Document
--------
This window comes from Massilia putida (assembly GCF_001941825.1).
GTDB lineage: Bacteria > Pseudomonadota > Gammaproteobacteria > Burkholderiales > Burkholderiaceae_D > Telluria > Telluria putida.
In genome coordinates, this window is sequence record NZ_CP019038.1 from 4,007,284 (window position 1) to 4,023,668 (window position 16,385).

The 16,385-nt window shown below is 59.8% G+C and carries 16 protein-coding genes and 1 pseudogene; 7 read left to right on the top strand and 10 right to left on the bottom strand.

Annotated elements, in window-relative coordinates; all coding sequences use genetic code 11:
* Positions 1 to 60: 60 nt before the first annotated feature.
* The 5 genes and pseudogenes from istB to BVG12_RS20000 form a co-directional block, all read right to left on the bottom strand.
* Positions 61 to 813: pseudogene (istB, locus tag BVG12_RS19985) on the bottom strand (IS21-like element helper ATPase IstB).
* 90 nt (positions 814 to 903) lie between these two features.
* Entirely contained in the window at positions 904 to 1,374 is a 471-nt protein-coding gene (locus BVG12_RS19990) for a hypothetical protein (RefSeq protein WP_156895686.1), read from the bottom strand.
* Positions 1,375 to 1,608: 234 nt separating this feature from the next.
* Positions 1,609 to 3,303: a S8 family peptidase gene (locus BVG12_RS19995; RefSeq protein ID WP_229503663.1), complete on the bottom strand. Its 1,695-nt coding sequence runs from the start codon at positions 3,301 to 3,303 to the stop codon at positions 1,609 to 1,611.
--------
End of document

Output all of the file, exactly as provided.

This window comes from Massilia putida (assembly GCF_001941825.1).
GTDB lineage: Bacteria > Pseudomonadota > Gammaproteobacteria > Burkholderiales > Burkholderiaceae_D > Telluria > Telluria putida.
In genome coordinates, this window is sequence record NZ_CP019038.1 from 4,007,284 (window position 1) to 4,023,668 (window position 16,385).

The 16,385-nt window shown below is 59.8% G+C and carries 16 protein-coding genes and 1 pseudogene; 7 read left to right on the top strand and 10 right to left on the bottom strand.

Annotated elements, in window-relative coordinates; all coding sequences use genetic code 11:
* Positions 1 to 60: 60 nt before the first annotated feature.
* The 5 genes and pseudogenes from istB to BVG12_RS20000 form a co-directional block, all read right to left on the bottom strand.
* Positions 61 to 813: pseudogene (istB, locus tag BVG12_RS19985) on the bottom strand (IS21-like element helper ATPase IstB).
* 90 nt (positions 814 to 903) lie between these two features.
* Entirely contained in the window at positions 904 to 1,374 is a 471-nt protein-coding gene (locus BVG12_RS19990) for a hypothetical protein (RefSeq protein WP_156895686.1), read from the bottom strand.
* Positions 1,375 to 1,608: 234 nt separating this feature from the next.
* Positions 1,609 to 3,303: a S8 family peptidase gene (locus BVG12_RS19995; RefSeq protein ID WP_229503663.1), complete on the bottom strand. Its 1,695-nt coding sequence runs from the start codon at positions 3,301 to 3,303 to the stop codon at positions 1,609 to 1,611.